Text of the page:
By Pat Doody
staff writer 

Making wine – a labor of love

 

October 10, 2020

Photo provided

Tehachapi Winery vineyard is ready for harvest.

"Ah, the labor I love," said Marc Nail, winemaker for Tehachapi Winery. "The wine maker prepares 10 months for the start of harvest, waiting patiently for the grapes to ripen. Then it starts – harvest time. Long hours turn into long days, which become a month, then two with no days off. Harvest begins before sunrise with arrival at the winery around 8 a.m. Everyone is busy cleaning and sanitizing the equipment. Everything is stainless steel or food grade materials – conveyors, destemmer, sorting tables, pumps, hoses and fermentation vessels."

This is just the beginning of Nail's day during harvest season which, for Tehachapi Winery, began the week of September 28 with the harvest of the Cabernet Sauvignon, Pinot Noir, Syrah and Merlot grapes grown on the winery's two acres on Cherry Lane.

On October 3, harvesting began on the winery's 18 acres in Cummings Valley and owner Mike Chan expects that when all is done, they will have harvested about 60 tons of Cabernet, Merlot, Pinot Noir, Syrah and Malbec grapes. Each half ton container of grapes is weighed and recorded before it goes to be crushed. One ton of grapes will produce about 60 cases of wine or 720 bottles. Any way you look at it, that's a lot of wine.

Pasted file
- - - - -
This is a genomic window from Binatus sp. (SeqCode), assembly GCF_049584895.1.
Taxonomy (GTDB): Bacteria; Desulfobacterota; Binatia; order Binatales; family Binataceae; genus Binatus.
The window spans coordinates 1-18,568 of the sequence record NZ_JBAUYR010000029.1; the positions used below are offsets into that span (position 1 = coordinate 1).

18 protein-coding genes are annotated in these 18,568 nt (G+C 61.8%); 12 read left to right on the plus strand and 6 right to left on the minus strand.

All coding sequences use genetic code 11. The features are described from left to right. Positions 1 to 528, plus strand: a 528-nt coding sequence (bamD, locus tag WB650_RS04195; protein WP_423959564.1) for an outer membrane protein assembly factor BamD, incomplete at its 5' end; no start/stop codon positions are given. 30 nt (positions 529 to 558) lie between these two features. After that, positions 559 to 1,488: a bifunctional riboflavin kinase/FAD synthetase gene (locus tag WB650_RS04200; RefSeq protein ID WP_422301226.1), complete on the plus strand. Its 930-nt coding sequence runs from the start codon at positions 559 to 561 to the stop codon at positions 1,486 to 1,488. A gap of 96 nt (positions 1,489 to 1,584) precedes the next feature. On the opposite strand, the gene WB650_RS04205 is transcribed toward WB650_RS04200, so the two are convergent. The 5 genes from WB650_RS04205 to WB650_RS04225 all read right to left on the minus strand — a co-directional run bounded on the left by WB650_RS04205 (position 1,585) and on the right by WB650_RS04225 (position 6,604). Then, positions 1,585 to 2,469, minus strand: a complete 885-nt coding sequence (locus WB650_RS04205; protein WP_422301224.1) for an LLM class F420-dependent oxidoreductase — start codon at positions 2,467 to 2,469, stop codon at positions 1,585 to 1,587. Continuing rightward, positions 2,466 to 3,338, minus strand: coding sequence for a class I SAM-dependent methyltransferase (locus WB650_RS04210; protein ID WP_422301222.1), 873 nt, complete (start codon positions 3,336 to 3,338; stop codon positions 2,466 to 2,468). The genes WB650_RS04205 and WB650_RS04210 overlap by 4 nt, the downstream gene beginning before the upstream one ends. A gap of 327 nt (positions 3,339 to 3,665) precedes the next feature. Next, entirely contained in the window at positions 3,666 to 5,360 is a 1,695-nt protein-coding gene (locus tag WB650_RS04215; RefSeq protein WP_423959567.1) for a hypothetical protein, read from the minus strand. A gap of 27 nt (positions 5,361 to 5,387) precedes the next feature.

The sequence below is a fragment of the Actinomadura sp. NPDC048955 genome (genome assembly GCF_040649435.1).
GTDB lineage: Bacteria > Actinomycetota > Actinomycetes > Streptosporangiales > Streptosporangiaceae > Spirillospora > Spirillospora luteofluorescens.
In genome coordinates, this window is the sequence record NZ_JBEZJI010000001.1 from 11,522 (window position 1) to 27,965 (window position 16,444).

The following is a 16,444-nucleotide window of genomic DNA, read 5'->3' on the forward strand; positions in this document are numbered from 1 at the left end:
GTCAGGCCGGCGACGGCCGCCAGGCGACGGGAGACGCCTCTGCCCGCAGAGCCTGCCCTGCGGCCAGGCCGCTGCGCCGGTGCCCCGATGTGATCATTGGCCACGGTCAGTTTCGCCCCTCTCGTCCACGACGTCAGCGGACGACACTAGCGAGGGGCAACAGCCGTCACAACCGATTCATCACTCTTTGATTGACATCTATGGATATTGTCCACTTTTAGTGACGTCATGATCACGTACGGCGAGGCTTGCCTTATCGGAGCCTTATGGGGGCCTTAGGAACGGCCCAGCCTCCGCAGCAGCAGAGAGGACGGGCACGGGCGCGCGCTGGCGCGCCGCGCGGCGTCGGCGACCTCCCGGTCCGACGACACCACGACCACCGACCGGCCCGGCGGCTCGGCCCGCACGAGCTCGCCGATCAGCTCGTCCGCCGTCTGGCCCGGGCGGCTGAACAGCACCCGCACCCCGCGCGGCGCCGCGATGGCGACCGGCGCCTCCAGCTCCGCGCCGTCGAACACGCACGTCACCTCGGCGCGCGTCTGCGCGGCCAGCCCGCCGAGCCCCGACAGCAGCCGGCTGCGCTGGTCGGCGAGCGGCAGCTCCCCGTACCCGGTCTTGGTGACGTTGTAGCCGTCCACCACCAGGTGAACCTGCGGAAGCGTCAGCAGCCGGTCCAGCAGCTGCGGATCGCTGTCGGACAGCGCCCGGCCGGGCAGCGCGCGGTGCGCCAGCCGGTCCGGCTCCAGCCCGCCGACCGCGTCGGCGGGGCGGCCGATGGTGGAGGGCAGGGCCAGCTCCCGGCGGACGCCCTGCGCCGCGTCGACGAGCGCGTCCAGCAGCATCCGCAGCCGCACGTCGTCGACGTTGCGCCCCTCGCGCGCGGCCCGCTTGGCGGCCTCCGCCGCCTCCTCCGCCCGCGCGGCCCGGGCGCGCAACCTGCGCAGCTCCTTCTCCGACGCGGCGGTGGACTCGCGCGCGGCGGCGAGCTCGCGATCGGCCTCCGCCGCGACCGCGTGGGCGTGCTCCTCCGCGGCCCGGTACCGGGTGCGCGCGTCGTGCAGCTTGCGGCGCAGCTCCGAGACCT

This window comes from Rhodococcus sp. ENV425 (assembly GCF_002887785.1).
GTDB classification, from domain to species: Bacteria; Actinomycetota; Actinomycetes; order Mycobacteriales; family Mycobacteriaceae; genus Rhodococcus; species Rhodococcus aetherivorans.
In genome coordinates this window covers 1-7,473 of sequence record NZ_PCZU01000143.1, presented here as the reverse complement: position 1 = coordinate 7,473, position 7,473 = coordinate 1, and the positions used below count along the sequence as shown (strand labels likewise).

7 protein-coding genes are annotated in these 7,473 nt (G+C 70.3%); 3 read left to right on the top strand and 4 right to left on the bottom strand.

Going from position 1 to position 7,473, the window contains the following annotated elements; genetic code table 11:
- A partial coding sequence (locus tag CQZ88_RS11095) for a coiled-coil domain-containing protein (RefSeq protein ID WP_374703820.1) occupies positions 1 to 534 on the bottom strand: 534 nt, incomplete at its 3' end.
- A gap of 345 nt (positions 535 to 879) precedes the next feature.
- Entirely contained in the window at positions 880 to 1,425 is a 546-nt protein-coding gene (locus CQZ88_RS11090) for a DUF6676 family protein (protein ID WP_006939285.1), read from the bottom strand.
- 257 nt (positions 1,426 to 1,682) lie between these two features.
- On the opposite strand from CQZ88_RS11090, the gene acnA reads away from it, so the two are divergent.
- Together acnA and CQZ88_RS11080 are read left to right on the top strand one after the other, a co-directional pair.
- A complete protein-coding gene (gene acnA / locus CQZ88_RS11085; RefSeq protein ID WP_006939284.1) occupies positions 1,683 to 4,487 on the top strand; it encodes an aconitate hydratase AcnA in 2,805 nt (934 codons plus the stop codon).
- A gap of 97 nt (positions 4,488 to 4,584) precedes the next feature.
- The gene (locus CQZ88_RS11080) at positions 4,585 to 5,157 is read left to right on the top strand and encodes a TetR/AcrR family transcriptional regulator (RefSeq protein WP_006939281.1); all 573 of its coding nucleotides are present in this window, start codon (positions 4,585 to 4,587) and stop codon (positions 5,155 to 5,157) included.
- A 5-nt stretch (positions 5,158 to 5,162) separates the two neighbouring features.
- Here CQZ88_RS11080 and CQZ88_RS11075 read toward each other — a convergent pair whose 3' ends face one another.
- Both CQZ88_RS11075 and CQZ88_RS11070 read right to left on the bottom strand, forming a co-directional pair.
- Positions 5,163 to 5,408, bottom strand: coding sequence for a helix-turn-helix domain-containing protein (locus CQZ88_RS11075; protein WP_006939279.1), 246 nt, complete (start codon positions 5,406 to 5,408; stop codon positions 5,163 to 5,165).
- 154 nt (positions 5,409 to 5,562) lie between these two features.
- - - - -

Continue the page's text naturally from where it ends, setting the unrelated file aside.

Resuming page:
Tehachapi Winery's first crush actually took place a week earlier when Chan and Nail processed a special order of two tons of Cabernet Sauvignon from a vineyard in Paso Robles. It made for a perfect test run of the equipment that had been ordered from Europe in 2017 for this very purpose. Half ton bins of the tiny sweet grapes are poured onto a conveyor belt where they go to a destemmer. Any remaining stems are removed by hand on the way to the crusher. The Must (freshly crushed fruit juice that contains the skins, seeds and remaining stems of the grapes) is pumped to new bins or stainless steel tanks to rest. The Must is fermented, then pressed and then put into tanks to be clarified before going into barrels for aging. The last stage is bottling.

Mike Chan and Marc Nail are excited about the future of Tehachapi Winery. Chan said that he and Nail recently submitted some of their wines to Wine Enthusiast Magazine and were pleased to learn that their 2018 Merlot had received a 93 rating and Editor's Choice and their 2018 Malbec had received a rating of 91. Not bad for Tehachapi's newest winery.


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Tehachapi Winery is currently open for tastings on Friday, Saturday and Sunday from noon to 6 p.m. at 22136 Bailey Road in Cummings Valley. From Cummings Valley Road turn right onto Bailey Road (the dirt road) and follow the sign to enjoy a unique winetasting experience.

Pat Doody

Tehachapi Winery's first crush.

 
 

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